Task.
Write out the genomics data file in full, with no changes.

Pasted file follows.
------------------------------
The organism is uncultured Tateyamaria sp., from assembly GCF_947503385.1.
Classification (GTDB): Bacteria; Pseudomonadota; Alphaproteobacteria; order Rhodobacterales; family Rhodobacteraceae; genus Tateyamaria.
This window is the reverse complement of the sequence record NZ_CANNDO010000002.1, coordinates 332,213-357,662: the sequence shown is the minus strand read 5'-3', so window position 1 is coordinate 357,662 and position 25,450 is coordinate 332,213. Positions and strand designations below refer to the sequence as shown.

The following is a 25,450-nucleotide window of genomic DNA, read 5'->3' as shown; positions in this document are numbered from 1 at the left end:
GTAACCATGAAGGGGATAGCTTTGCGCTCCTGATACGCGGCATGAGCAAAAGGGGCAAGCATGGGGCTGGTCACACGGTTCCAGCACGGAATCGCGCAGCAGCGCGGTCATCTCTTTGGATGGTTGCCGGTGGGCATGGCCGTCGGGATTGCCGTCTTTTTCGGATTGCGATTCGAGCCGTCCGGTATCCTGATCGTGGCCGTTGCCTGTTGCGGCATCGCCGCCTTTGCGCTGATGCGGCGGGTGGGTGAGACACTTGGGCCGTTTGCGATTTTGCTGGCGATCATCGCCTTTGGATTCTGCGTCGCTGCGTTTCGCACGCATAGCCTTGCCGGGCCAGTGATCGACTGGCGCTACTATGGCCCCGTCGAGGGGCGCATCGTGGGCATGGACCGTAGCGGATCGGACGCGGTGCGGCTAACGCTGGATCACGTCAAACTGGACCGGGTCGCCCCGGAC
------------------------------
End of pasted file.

The organism is uncultured Tateyamaria sp., from assembly GCF_947503385.1.
Classification (GTDB): Bacteria; Pseudomonadota; Alphaproteobacteria; order Rhodobacterales; family Rhodobacteraceae; genus Tateyamaria.
This window is the reverse complement of the sequence record NZ_CANNDO010000002.1, coordinates 332,213-357,662: the sequence shown is the minus strand read 5'-3', so window position 1 is coordinate 357,662 and position 25,450 is coordinate 332,213. Positions and strand designations below refer to the sequence as shown.

The following is a 25,450-nucleotide window of genomic DNA, read 5'->3' as shown; positions in this document are numbered from 1 at the left end:
GTAACCATGAAGGGGATAGCTTTGCGCTCCTGATACGCGGCATGAGCAAAAGGGGCAAGCATGGGGCTGGTCACACGGTTCCAGCACGGAATCGCGCAGCAGCGCGGTCATCTCTTTGGATGGTTGCCGGTGGGCATGGCCGTCGGGATTGCCGTCTTTTTCGGATTGCGATTCGAGCCGTCCGGTATCCTGATCGTGGCCGTTGCCTGTTGCGGCATCGCCGCCTTTGCGCTGATGCGGCGGGTGGGTGAGACACTTGGGCCGTTTGCGATTTTGCTGGCGATCATCGCCTTTGGATTCTGCGTCGCTGCGTTTCGCACGCATAGCCTTGCCGGGCCAGTGATCGACTGGCGCTACTATGGCCCCGTCGAGGGGCGCATCGTGGGCATGGACCGTAGCGGATCGGACGCGGTGCGGCTAACGCTGGATCACGTCAAACTGGACCGGGTCGCCCCGGAC